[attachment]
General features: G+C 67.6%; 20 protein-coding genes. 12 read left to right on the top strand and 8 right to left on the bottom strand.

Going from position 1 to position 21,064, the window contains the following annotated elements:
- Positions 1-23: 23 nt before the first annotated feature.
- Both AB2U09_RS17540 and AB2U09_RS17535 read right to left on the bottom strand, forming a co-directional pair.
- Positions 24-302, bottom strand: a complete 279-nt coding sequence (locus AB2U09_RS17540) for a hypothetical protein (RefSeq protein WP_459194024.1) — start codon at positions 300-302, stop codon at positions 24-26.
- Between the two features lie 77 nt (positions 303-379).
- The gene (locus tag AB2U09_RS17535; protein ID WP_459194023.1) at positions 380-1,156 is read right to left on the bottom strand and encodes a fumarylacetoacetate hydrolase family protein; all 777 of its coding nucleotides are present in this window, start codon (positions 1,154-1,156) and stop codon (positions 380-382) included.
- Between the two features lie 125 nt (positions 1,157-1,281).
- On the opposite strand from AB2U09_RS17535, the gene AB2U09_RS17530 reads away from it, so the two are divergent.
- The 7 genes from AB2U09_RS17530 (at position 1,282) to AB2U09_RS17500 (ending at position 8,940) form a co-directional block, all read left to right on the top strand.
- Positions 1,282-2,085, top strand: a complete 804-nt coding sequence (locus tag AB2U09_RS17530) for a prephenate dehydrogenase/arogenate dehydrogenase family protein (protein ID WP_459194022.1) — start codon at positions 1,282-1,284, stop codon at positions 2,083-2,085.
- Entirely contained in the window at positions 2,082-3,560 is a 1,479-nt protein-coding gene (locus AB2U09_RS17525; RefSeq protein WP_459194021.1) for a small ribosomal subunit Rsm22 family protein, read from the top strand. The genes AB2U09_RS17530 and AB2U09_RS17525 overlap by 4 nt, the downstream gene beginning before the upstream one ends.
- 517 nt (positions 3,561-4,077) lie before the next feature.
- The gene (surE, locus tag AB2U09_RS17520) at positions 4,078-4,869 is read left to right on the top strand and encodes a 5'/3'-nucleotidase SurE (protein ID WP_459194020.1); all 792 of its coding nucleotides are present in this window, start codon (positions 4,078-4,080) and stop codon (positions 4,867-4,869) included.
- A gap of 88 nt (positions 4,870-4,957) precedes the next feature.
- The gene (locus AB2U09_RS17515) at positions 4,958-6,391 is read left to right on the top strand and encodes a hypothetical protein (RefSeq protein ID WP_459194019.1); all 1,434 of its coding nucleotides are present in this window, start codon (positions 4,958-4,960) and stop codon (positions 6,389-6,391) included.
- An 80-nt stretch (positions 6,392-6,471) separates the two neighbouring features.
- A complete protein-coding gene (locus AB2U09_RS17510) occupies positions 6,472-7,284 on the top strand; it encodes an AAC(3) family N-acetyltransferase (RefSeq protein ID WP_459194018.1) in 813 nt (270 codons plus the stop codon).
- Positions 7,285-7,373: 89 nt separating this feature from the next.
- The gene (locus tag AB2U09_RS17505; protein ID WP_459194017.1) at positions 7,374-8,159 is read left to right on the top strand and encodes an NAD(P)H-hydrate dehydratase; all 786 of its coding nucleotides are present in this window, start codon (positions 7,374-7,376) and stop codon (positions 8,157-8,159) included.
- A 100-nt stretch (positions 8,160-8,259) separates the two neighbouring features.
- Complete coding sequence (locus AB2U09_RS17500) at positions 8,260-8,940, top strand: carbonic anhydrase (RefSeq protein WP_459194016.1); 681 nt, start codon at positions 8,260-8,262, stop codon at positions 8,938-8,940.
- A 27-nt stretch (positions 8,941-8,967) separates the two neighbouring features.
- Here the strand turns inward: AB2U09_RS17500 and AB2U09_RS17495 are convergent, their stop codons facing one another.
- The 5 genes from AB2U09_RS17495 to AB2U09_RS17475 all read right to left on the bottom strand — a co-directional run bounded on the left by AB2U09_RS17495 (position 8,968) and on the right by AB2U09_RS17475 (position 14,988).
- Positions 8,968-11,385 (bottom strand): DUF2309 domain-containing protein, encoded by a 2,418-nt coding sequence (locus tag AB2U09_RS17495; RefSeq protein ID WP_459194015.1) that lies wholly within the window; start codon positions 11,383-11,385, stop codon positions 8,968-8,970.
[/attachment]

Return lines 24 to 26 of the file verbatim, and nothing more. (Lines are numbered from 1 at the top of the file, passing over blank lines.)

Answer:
- Here the strand turns inward: AB2U09_RS17500 and AB2U09_RS17495 are convergent, their stop codons facing one another.
- The 5 genes from AB2U09_RS17495 to AB2U09_RS17475 all read right to left on the bottom strand — a co-directional run bounded on the left by AB2U09_RS17495 (position 8,968) and on the right by AB2U09_RS17475 (position 14,988).
- Positions 8,968-11,385 (bottom strand): DUF2309 domain-containing protein, encoded by a 2,418-nt coding sequence (locus tag AB2U09_RS17495; RefSeq protein ID WP_459194015.1) that lies wholly within the window; start codon positions 11,383-11,385, stop codon positions 8,968-8,970.